Never thought the ‘rich people will spend’ argument held much water. It assumes that the majority of rich people want to spend their money on luxury goods. Maybe some do, but maybe some don’t, they, at least have the luxury of making a choice. I once lived in a city that had the most millionaires per sq mile. There was little sign that they spent their wealth ostentatiously. (Run of the mill clothing, cars, furniture – all chain store stuff).
    Given that spending equals income, it makes more sense to distribute income away from the top towards the lower end of the scale. As Martin points out, distribute to people who have little choice but to spend it. I am also intrigued by Martin’s argument that investment leads to saving, so thanks for the link to your paper. For example, if I was Chancellor of the UK, the last thing I would do is decrease benefits to the unemployed and disabled.

  4. BFWR
    January 22, 2013 at 3:24 pm

    Learned folly. Wisdom, specifically its condensations of Faith as in Confidence, Hope, Love and Grace is what is needed. That and symmetry as in monetary Grace for everyone. Then we can get to where we want to go.

  5. January 22, 2013 at 3:35 pm

    Somewhere in “American Made: the enduring legacy of the new deal” (Nick Taylor) in the first part there is a eye opening description of the attempts, circa 1929 – 32, to generate employment based on yachts, tending golf courses and hiring caddies. Turns out the poor didn’t have a clue — kept giving the golfers the wrong clubs. As Lord Grantham so aptly explained “Downton has an obligation to local employment.”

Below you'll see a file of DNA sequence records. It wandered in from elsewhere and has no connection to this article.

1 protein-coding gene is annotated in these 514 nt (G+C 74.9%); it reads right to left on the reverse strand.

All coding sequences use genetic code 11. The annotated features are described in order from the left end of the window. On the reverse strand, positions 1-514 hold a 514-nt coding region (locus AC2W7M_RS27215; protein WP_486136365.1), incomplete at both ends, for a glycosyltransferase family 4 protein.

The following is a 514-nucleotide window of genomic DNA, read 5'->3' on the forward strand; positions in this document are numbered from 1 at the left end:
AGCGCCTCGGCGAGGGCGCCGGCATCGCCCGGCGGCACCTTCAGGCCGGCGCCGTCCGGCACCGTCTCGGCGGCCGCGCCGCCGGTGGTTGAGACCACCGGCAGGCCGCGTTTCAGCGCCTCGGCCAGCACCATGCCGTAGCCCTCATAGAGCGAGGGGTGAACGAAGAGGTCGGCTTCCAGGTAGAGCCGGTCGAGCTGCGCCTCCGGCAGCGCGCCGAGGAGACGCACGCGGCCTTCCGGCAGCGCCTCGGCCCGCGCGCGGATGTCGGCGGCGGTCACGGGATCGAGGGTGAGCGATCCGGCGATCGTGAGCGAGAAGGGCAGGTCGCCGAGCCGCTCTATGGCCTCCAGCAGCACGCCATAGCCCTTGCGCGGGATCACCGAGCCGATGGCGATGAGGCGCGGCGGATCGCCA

6. January 22, 2013 at 6:46 pm

    Both Stiglitz and Krugman fall for the sleight of hand that makes whatever they come up with incoherent. That particular hocus pocus is the substitution of growth for full employment as the objective of fiscal and monetary policy.

    Over at Beat the Press, I commented that the disappearance of full employment from the liberal agenda has been a long term trend — perhaps a strategy. In the General Theory, Keynes used the parable of telling people that green cheese is the same thing as the moon to get around the inconvenient fact that money has paradoxical conditions of supply and demand:

    Unemployment develops, that is to say, because people want the moon;–men cannot be employed when the object of desire (i.e. money) is something which cannot be produced and the demand for which cannot be readily choked off. There is no remedy but to persuade the public that green cheese is practically the same thing and to have a green cheese factory (i.e. a central bank) under public control.

    In the post-war period, economists and governments have dutifully substituted “full employment” for “money” and “growth” for “green cheese” in Keynes’s parable, effectively reversing its meaning since what grows is the money that Keynes had originally dismissed as the impractical, unattainable “object of desire.” Policy pursues precisely what Keynes had identified as the ultimate barrier to full employment!

  7. randmcgreal
    January 23, 2013 at 12:53 am